17 October 2019
Australia’s biggest dedicated coal miner, Whitehaven Coal, went to great lengths to talk up the prospects of demand growth for its product at the company’s annual general meeting in Sydney today.
What the Whitehaven board failed to mention, however, was the fact that those demand projections are based on a scenario in which the world will be warmed by 4°C!
Ken Thompson, former Deputy Commissioner with Fire & Rescue NSW and representative to a UN advisory committee for disaster management, questioned whether the board had analysed the potential impacts on the company, its workers, and the broader community of the devastating climate-induced weather events that can be expected if the company’s coal demand scenario were to eventuate.
Both Chairman Mark Vaille and CEO Paul Flynn reaffirmed Whitehaven’s belief that the IEA’s 4°C warming scenario was the most appropriate base case for the company to use. While neither was able to point to any physical climate risk analysis undertaken by the company, Flynn claimed the company’s crisis management plan left it “well prepared for these types of eventualities,” referring to the increasing frequency and severity of extreme weather events caused by global warming.
Even at 2°C of warming, the expected increases in temperatures, drought conditions, bushfires, extreme storms and flooding in Australia would be devastating. Allowing warming increase to 4°C would be catastrophic.
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“We’ll be fine,” Whitehaven assumes
In its first ever sustainability report earlier this year, Whitehaven Coal has disclosed its climate change scenario analysis for the first time. The company found that under the International Energy Agency’s Sustainable Development Scenario, global seaborne coal demand will contract by 4.5% each year out to 2040.
Choosing to adopt a highly optimistic viewpoint, Whitehaven has assumed Australian coal will fare better than the global market – and its coal in particular will fare even better than the Australian average! However, the company has not disclosed any numbers that could help back up these bold claims.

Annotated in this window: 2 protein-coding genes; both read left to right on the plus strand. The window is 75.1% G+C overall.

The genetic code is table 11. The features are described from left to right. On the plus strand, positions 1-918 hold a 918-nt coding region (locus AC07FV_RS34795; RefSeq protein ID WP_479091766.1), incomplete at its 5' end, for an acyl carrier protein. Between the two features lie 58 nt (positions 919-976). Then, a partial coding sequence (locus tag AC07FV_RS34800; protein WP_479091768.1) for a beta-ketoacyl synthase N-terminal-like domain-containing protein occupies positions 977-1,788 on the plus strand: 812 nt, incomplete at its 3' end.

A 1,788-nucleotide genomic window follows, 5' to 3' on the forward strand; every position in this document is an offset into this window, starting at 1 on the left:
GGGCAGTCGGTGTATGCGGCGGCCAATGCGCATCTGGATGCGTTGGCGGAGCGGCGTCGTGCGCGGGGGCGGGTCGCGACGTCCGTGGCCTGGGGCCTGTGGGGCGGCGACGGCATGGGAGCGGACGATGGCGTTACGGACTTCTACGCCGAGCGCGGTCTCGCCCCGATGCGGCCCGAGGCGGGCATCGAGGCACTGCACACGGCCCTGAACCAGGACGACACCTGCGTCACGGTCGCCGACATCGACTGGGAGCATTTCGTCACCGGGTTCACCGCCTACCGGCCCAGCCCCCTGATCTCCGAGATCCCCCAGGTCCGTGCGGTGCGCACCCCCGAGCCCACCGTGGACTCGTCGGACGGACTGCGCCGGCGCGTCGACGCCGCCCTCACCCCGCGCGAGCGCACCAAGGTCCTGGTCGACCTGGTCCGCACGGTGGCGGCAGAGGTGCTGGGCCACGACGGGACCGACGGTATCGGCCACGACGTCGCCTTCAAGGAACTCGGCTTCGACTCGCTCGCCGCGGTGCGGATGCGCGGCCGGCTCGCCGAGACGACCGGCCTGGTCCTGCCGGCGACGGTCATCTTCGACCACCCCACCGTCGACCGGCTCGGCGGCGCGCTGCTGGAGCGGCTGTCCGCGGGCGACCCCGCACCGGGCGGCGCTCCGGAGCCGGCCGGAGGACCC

The Sustainable Development Scenario in fact assumes an average of over 10 gigatons a year of negative emissions technologies used later in the century. This has been widely criticised as unrealistic, with carbon capture and storage (CCS) technology having failed to show any signs of viability. But when Whitehaven was asked whether it would analyse the impacts of a 1.5°C warming scenario that doesn’t assume widespread CCS, the board could not commit to doing this in the next year.
So where does this leave Whitehaven investors? They really should be questioning the company’s wild assumptions and doing their own homework – starting with the recent Climate Analytics report, which found coal power in Asia (Whitehaven’s only market region) must be phased out completely by 2037 under a 1.5°C scenario.
Risk management “plans“
“Are you genuinely planning to turn around a massive shift in the global financial system by claiming our coal reduces emissions?”
Whitehaven’s sustainability report recognises the risk decreasing access to funding and insurance, and a subsequent increase in costs of these services. This makes sense, given Australia’s three major insurers and our largest bank are all exiting the thermal coal sector by 2030 at the latest, and 40% of the world’s biggest banks and insurers restricting coal financing.
Unfortunately, Whitehaven’s stated plan to mitigate this risk with respect to thermal coal, is to “advocate the central role of high-quality Australian thermal coal in reducing global emissions.”
About this ridiculous plan, the board was asked, “Is this a typo, or are you genuinely planning to turn around a massive shift in the global financial system by claiming our coal reduces emissions?” But in response, Vaille merely repeated Whitehaven’s tired old lines.
The big question is, how much longer will financial institutions continue to believe the nonsense that burning more coal can actually reduce emissions in line with the Paris climate goals?